GST council approves 15% cess on luxury goods, soft drinks

RSTV Bureau
File photo: Union Finance Minister, Arun Jaitley, Revenue Secretary Hasmukh Adhia and other officials at the 5th Goods and Services Tax (GST) Council meeting in New Delhi on Friday.

File photo: Union Finance Minister, Arun Jaitley, Revenue Secretary Hasmukh Adhia and other officials at the 5th Goods and Services Tax (GST) Council meeting in New Delhi on Friday.

A maximum of 15 per cent cess on top of the peak GST rate of 28 per cent will be levied on luxury goods and aerated drinks after the GST Council today approved a cap on cess along with supporting legislations.

The actual cess on demerit goods, which will help create a corpus for compensating states for any loss of revenue from GST implementation in the first five years, may be lower than the cap as the Council has kept a “little” headroom for future exigencies, Finance Minister Arun Jaitley said.

Giving an example, he said if a luxury car at present commands a total tax of 40 per cent, under the new indirect tax regime, a GST of 28 per cent plus 12 per cent cess would be levied to keep the tax incidence at the same level.

The 15 per cent cess cap would apply on luxury cars and aerated drinks. On pan masala, the cess has been capped at 135 per cent ad valorem.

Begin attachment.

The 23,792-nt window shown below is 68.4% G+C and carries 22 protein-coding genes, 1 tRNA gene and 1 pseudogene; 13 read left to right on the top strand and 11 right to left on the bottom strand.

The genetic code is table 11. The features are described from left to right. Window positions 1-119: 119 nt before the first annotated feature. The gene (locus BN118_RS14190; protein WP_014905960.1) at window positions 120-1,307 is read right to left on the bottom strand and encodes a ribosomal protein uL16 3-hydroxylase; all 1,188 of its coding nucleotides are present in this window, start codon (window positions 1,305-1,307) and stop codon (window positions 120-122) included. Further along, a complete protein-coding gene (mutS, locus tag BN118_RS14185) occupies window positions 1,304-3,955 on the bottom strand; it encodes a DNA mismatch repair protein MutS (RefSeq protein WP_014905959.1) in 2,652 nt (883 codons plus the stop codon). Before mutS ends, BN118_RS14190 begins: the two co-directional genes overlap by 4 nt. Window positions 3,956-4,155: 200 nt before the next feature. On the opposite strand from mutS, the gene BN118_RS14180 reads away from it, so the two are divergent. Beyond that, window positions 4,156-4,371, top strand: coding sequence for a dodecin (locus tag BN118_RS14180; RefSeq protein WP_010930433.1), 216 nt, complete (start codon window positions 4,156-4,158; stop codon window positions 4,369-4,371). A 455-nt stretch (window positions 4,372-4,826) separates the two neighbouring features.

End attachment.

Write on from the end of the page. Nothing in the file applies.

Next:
Tobacco cess will be capped at a mixture of Rs 4,170 per 1,000 sticks or ad valorem of 290 per cent. Cess on coal would be at Rs 400 per ton. No decision has been taken to levy cess on bidis as of now, an official said.

The panel today also cleared the State-GST (S-GST) and Union Territory GST (UT-GST) legislations, Jaitley said while briefing reporters on the deliberations at the 12th meeting of the all-powerful GST Council.

The panel at its last meeting approved the final draft of central GST (C-GST) and integrated GST (I-GST) laws.

The supporting S-GST and UT-GST legislations together with the GST Compensation Law will go to the Cabinet for a formal nod before they are presented in Parliament in the ongoing Budget session that ends on April 12.

The government is hoping the C-GST, I-GST, UT-GST and the GST Compensation laws will be approved in the current session of Parliament and state legislatures will soon clear the S-GST bills so that the new indirect tax regime can be rolled out from July 1.

Jaitley said the GST Council will meet again on March 31 to approve rules after which fitting goods and services in the four-slab tax structure of 5, 12, 18 and 28 per cent will be taken up.